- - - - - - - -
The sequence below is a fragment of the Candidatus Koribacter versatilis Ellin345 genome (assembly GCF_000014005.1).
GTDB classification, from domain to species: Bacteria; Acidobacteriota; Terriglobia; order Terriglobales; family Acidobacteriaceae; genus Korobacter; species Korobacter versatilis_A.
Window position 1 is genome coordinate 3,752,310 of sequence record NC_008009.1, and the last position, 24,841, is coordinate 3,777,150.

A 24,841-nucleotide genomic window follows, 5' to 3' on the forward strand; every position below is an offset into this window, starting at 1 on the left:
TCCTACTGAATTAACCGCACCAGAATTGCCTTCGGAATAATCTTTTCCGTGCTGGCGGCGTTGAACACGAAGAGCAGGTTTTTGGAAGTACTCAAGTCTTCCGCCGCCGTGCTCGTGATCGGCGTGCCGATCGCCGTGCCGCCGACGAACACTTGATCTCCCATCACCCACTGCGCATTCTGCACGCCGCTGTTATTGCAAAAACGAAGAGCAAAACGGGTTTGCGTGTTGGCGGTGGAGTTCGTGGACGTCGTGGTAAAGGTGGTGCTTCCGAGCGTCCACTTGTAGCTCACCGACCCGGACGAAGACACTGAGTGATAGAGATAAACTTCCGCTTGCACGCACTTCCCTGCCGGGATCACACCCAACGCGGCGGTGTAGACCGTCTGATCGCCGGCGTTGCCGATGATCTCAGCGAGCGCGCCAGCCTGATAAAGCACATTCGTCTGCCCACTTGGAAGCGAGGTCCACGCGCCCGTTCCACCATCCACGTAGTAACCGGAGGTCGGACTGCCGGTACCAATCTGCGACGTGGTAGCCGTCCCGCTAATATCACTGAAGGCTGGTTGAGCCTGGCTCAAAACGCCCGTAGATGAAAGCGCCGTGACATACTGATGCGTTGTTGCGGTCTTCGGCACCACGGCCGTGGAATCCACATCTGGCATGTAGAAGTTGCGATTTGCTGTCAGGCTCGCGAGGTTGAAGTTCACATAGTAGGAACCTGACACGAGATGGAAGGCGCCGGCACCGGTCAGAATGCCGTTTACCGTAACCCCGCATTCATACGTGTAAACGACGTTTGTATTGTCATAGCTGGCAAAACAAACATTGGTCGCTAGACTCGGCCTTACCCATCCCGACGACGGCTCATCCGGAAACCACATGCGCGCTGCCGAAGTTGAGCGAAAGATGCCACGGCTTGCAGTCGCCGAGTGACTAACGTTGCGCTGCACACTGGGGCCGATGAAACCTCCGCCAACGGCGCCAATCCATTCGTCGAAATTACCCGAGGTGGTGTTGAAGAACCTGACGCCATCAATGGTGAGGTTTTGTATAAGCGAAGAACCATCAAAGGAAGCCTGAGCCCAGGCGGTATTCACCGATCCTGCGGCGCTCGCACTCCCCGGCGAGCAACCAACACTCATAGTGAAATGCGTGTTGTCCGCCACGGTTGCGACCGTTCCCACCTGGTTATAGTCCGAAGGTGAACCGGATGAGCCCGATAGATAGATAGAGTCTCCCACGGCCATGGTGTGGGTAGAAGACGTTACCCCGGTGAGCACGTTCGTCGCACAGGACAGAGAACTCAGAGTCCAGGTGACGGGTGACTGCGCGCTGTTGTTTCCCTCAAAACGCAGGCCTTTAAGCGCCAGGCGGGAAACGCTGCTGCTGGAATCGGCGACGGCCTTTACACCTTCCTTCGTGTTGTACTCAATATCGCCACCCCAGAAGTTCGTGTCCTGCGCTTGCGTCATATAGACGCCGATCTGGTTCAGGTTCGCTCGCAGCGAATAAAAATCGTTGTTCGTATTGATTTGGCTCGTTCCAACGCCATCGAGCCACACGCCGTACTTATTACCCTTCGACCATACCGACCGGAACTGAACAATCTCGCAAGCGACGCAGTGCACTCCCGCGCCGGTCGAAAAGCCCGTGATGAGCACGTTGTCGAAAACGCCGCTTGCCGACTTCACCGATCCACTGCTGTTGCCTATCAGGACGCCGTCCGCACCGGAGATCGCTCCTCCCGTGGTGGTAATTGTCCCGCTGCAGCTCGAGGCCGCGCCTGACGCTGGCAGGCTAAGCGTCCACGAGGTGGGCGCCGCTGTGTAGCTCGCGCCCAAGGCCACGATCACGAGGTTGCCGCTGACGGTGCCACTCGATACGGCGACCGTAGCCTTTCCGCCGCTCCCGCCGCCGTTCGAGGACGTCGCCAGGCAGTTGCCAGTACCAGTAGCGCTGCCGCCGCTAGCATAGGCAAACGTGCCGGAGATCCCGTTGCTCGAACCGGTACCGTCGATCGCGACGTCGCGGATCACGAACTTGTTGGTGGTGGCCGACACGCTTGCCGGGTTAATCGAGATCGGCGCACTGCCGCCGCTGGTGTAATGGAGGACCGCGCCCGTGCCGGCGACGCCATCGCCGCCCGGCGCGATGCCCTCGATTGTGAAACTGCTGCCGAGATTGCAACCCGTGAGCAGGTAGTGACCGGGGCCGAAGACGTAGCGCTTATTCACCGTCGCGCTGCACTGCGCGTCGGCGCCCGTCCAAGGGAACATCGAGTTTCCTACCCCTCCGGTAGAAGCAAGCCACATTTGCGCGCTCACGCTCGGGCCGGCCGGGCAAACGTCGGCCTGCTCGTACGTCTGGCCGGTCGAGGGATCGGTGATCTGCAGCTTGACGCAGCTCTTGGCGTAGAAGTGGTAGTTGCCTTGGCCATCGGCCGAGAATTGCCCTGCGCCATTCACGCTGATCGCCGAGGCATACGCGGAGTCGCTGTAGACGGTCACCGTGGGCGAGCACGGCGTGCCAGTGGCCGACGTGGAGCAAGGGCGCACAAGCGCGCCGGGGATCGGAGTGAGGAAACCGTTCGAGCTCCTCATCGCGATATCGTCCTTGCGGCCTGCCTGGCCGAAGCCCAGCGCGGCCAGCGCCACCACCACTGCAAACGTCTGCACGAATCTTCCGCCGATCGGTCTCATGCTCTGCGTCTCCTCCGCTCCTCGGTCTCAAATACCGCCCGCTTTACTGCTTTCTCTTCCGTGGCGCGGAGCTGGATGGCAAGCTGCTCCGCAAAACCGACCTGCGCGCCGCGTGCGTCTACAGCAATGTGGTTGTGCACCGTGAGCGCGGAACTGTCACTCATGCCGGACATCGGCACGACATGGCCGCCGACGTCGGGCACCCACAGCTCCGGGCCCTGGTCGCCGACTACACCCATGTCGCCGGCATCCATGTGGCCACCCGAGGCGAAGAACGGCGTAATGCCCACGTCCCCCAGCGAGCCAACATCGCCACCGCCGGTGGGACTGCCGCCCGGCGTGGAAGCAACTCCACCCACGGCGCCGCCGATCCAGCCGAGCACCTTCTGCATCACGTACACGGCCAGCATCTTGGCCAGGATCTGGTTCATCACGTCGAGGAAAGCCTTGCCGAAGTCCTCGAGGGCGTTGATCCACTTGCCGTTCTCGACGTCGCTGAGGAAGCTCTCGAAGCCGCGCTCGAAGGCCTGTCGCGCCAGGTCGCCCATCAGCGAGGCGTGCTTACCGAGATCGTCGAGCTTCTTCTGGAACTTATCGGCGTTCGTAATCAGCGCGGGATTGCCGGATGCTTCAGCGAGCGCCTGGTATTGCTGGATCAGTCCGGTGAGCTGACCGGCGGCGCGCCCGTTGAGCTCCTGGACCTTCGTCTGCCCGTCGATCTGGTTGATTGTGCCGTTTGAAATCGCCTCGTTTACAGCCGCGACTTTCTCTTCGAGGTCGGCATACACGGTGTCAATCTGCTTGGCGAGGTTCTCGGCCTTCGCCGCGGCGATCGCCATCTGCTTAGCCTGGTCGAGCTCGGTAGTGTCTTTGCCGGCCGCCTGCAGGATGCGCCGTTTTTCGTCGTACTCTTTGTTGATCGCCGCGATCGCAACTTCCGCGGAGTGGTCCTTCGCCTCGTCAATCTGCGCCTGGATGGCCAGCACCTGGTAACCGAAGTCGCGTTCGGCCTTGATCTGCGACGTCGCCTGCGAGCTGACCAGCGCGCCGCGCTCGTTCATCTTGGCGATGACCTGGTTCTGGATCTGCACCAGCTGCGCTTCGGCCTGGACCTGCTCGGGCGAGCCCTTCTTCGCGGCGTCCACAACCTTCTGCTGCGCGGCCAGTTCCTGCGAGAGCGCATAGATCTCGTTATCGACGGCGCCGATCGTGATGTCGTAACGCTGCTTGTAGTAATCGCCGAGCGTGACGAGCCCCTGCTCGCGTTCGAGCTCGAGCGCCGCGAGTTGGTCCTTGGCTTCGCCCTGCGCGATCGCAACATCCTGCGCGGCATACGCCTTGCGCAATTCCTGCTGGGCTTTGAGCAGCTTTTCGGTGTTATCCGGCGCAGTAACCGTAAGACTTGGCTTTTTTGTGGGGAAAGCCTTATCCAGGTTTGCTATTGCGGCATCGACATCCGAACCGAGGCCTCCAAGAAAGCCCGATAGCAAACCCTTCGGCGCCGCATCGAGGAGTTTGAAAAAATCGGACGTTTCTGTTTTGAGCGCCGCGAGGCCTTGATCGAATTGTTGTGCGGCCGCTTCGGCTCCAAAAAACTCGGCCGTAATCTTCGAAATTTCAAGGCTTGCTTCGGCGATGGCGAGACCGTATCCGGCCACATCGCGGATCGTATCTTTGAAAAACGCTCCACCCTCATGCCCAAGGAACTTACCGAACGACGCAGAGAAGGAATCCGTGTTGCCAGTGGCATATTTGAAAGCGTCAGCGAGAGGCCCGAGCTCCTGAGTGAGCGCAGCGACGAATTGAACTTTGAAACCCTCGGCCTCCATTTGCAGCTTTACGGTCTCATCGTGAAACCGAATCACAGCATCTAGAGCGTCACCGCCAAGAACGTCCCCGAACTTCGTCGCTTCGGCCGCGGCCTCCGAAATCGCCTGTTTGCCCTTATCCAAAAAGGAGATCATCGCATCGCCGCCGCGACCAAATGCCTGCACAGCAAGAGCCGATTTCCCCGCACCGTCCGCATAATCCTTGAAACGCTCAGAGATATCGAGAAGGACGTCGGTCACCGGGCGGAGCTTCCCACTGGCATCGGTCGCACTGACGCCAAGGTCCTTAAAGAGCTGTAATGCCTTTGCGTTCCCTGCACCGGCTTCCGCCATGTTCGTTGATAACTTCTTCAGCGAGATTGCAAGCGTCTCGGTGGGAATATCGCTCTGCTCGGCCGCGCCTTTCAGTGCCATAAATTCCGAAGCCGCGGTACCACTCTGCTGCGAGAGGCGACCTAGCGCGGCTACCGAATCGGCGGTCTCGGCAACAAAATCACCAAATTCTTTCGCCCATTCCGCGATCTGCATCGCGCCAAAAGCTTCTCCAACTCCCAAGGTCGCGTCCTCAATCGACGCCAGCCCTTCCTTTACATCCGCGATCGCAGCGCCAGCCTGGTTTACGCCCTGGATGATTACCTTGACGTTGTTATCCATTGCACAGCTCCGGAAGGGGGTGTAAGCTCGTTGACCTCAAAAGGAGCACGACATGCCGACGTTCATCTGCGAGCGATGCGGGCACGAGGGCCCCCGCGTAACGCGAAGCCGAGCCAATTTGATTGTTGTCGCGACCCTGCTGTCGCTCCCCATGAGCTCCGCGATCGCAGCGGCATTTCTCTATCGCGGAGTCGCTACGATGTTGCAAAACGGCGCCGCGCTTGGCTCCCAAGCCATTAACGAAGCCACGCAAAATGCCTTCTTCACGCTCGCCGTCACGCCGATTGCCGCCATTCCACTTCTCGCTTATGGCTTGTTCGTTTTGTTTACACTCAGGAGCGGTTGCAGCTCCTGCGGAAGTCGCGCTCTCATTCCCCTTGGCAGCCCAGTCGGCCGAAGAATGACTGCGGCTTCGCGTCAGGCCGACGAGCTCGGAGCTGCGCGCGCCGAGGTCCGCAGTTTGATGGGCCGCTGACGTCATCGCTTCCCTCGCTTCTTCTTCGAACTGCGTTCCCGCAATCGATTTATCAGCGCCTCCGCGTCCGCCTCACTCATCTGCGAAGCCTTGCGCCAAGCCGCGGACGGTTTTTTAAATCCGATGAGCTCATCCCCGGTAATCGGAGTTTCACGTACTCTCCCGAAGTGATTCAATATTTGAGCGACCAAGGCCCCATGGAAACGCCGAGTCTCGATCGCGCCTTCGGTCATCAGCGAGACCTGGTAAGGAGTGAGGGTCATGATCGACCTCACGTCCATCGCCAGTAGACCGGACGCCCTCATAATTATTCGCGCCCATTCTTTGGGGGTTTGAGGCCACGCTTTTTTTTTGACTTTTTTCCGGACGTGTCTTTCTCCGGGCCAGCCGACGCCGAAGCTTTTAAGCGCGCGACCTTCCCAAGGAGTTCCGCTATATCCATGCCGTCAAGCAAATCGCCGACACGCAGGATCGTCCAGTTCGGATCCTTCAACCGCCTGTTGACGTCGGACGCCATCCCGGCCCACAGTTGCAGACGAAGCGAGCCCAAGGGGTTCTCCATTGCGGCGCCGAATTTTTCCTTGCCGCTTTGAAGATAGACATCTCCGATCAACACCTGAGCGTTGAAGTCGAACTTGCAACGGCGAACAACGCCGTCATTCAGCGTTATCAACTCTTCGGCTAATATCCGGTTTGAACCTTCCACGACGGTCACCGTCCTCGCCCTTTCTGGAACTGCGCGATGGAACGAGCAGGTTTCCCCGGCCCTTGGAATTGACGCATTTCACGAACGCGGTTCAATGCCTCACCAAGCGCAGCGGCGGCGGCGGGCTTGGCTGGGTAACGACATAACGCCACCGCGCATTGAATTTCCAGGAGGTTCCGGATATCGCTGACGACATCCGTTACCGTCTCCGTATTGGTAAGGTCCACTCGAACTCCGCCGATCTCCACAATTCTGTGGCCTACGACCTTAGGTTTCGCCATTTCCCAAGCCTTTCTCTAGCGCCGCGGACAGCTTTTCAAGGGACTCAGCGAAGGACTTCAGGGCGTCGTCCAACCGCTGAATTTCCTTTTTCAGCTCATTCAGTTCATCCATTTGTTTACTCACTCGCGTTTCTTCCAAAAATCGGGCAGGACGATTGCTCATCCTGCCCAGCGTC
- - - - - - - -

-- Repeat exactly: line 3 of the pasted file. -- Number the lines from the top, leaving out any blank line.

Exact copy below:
Window position 1 is genome coordinate 3,752,310 of sequence record NC_008009.1, and the last position, 24,841, is coordinate 3,777,150.